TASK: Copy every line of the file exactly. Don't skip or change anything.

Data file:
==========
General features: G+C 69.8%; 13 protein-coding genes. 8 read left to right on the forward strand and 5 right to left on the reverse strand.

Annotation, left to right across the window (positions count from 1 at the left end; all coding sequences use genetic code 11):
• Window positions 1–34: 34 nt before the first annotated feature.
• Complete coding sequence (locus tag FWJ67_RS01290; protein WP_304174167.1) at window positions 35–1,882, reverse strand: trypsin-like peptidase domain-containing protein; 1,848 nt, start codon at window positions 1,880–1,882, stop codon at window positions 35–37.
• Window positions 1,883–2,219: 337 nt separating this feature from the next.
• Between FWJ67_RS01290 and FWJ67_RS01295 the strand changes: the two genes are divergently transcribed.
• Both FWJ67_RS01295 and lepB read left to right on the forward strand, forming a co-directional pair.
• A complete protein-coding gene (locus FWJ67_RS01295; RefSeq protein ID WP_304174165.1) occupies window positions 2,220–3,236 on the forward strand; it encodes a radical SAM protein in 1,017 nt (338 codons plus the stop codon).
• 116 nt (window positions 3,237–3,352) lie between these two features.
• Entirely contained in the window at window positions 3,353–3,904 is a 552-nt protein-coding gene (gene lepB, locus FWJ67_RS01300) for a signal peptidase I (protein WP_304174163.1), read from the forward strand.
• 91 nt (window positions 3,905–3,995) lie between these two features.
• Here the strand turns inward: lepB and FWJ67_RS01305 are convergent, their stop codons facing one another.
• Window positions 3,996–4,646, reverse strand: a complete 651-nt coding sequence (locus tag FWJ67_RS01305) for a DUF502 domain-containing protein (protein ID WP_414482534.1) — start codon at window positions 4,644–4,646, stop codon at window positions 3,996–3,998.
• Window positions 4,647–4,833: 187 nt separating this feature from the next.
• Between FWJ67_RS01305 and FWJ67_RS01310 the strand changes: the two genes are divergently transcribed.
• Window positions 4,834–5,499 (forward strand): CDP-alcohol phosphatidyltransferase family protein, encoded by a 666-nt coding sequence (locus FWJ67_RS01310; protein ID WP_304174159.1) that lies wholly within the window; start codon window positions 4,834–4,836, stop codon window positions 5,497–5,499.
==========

General features: G+C 69.8%; 13 protein-coding genes. 8 read left to right on the forward strand and 5 right to left on the reverse strand.

Annotation, left to right across the window (positions count from 1 at the left end; all coding sequences use genetic code 11):
• Window positions 1–34: 34 nt before the first annotated feature.
• Complete coding sequence (locus tag FWJ67_RS01290; protein WP_304174167.1) at window positions 35–1,882, reverse strand: trypsin-like peptidase domain-containing protein; 1,848 nt, start codon at window positions 1,880–1,882, stop codon at window positions 35–37.
• Window positions 1,883–2,219: 337 nt separating this feature from the next.
• Between FWJ67_RS01290 and FWJ67_RS01295 the strand changes: the two genes are divergently transcribed.
• Both FWJ67_RS01295 and lepB read left to right on the forward strand, forming a co-directional pair.
• A complete protein-coding gene (locus FWJ67_RS01295; RefSeq protein ID WP_304174165.1) occupies window positions 2,220–3,236 on the forward strand; it encodes a radical SAM protein in 1,017 nt (338 codons plus the stop codon).
• 116 nt (window positions 3,237–3,352) lie between these two features.
• Entirely contained in the window at window positions 3,353–3,904 is a 552-nt protein-coding gene (gene lepB, locus FWJ67_RS01300) for a signal peptidase I (protein WP_304174163.1), read from the forward strand.
• 91 nt (window positions 3,905–3,995) lie between these two features.
• Here the strand turns inward: lepB and FWJ67_RS01305 are convergent, their stop codons facing one another.
• Window positions 3,996–4,646, reverse strand: a complete 651-nt coding sequence (locus tag FWJ67_RS01305) for a DUF502 domain-containing protein (protein ID WP_414482534.1) — start codon at window positions 4,644–4,646, stop codon at window positions 3,996–3,998.
• Window positions 4,647–4,833: 187 nt separating this feature from the next.
• Between FWJ67_RS01305 and FWJ67_RS01310 the strand changes: the two genes are divergently transcribed.
• Window positions 4,834–5,499 (forward strand): CDP-alcohol phosphatidyltransferase family protein, encoded by a 666-nt coding sequence (locus FWJ67_RS01310; protein ID WP_304174159.1) that lies wholly within the window; start codon window positions 4,834–4,836, stop codon window positions 5,497–5,499.